Sicario [2015)

When you are watching a film or a TV show in which the main character is FBI or CIA, you are watching propaganda.

But some propaganda reaches a height of artfulness which cannot be denied.

Such propaganda, then, in some respects becomes its opposite.

Sicario is one such brilliant enigma.

The main visual motif of this film is Emily Blunt sweating.

That may sound like a rather unglamorous device, but it too has crossed over into its opposite.

Emily Blunt gives a performance which approaches perfection.

But she is not alone.

Benicio del Toro is icy.  Frosty, as they say.  Timeless.

What is the template for Sicario?

You might be surprised, but it reveals itself quite early on to be none other than The Silence of the Lambs.

You must see Sicario to understand this parallel.

Nothing in the previews intimates this definite relationship.

But what else do we get?

Torture is good.

Torture works.

This is where Josh Brolin comes in.

His previous turn as the title character in W. is essential to the code of Sicario.

I must credit director Denis Villeneuve.

For propaganda, this gets in some pretty stellar body shots at the expense of the CIA.

But it is all for show.

The message is that terrorism works.

Terrorism?

Yes, terror.

It only depends which side of the battle you’re on.

Brolin’s character is a “DoD advisor”.  [More on that in the film.]

It’s strategy.

Get the straggler to come back to the hive.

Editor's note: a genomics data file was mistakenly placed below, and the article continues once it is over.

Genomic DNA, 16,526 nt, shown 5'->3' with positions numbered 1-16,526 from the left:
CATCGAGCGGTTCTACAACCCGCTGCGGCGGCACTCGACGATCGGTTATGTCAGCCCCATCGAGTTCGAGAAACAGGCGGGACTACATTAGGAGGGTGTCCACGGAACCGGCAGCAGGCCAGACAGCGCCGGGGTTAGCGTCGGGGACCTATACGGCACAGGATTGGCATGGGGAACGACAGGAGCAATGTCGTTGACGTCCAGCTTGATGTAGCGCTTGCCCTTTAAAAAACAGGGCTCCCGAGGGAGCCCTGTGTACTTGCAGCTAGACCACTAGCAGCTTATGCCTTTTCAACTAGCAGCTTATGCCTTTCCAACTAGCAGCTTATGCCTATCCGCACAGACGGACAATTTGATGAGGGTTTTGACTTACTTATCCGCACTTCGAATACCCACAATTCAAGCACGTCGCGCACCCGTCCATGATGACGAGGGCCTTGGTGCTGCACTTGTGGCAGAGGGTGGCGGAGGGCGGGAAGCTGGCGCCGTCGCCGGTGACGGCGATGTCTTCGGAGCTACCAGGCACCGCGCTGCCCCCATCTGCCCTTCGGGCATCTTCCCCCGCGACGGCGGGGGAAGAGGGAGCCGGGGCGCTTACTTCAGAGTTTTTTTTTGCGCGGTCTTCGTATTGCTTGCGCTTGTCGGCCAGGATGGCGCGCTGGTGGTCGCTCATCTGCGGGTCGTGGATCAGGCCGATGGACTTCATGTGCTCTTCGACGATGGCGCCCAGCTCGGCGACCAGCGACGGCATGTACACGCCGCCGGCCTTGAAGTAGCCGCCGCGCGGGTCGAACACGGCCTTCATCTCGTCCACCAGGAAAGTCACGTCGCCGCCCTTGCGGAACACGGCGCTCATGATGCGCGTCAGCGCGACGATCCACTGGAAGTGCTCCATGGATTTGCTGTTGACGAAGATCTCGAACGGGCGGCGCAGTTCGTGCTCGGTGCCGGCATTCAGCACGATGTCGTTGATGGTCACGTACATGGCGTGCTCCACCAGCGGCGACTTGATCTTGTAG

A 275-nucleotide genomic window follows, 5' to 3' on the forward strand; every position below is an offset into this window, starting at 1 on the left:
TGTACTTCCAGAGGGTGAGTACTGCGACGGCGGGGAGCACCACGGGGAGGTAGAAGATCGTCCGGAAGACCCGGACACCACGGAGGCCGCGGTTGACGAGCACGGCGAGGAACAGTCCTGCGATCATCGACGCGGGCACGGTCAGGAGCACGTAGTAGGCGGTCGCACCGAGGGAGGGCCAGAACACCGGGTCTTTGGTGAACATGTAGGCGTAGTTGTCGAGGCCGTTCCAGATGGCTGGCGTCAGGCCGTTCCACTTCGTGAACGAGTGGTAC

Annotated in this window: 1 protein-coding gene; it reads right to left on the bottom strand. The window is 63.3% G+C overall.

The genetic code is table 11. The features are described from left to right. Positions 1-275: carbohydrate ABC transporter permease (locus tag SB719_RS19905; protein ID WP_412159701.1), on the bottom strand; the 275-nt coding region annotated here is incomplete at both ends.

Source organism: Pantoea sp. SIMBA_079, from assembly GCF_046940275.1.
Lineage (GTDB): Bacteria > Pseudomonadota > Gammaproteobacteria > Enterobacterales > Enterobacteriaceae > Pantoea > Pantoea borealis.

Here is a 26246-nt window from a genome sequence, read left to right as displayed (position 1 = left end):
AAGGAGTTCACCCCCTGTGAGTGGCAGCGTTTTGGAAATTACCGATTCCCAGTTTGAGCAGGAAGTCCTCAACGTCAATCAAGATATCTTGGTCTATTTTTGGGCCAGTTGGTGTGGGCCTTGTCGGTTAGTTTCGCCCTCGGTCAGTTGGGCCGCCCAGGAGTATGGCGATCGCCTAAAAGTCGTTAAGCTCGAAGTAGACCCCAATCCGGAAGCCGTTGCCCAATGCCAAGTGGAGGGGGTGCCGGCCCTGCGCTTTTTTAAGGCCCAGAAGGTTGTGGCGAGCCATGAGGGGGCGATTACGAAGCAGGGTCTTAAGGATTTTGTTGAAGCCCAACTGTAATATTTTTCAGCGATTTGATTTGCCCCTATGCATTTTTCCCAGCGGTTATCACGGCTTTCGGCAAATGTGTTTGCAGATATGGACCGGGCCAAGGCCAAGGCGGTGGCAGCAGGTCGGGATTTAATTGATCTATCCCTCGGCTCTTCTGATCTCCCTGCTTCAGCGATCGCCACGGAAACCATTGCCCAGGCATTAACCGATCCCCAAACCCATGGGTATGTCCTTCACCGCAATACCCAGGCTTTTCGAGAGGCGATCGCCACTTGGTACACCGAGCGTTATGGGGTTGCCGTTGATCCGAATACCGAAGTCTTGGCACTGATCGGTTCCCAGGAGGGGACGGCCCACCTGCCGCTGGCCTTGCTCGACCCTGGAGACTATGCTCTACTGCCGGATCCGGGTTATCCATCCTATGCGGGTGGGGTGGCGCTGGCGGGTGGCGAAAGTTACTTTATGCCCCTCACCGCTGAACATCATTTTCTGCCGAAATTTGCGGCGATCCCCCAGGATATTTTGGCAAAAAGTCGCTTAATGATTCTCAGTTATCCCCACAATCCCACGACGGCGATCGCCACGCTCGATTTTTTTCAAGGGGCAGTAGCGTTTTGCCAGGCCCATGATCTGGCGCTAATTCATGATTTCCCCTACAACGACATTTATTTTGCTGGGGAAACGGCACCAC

We’ve heard that trope for a long while.

Regardless, Brolin is the quintessential consequentialist.

The end justifies the means.

Emily Blunt is the conscience.  And as that she is magnificent.

But propaganda needs a hero (or heroine) to knock down.

Perhaps you remember the disheartening ending of 1984?

The book.

Orwell.

Winston Smith.

It is quite correct that whenever America declares a “war on” something, the smartest thing is to consider failure a foregone conclusion.

Here we have that old chestnut the “War on Drugs”.

There have been several other lackluster “War on(s)”.

The main offender is the War “on” Terror.

But director Villeneuve gives away the secret a little bit (as the best propaganda does).

From Medellín to Mena, Arkansas.

Maybe Phoenix is no accident either.

Remember Ken Williams?

Sicario shows the FBI getting royally fucked.

In game theory, we might call them (full-on “meta-“) good cop.

The whipping boys…the ostensible sack of shit which acts as a catch-all flypaper of blame…are our bad cops:  CIA.

It is, however, significant that Brolin operates under the aegis of “DoD advisor” insofar as the US military then becomes the butt (ass end) of flipped propaganda.

To wit, much of this film is code…not for the drug war, but for the geopolitical ransacking of the past 15 years.

It is a comment.

Not particularly clever.

But perhaps accurate.

That methods have bled over (no pun) from the hinterlands to the “homeland”.

My final caveat is this:

Sicario is an absolute masterpiece.

 

-PD

Licence to Kill [1989)

It may sound like heresy to say it, but this is the third great James Bond movie up to this point in the series.  Furthermore, it is particularly rich that it came out during the presidency of George H.W. Bush.  The pleasant surprise is that Carey Lowell takes the cake as hottest Bond girl through the first 16 films.  These are controversial claims and allusions.  Buckle up.

1974.  The first great Bond film.  There is no denying the palpable rush of Dr. No–no topping the exotic sensuality of From Russia with Love.  It has less to do with Connery, perhaps the best Bond, than it does with cinema.  The first great James Bond film came under the watchful eye of auteur Guy Hamilton.  He lives.  The Man with the Golden Gun.  Yes, it was a Roger Moore film.  So sue me.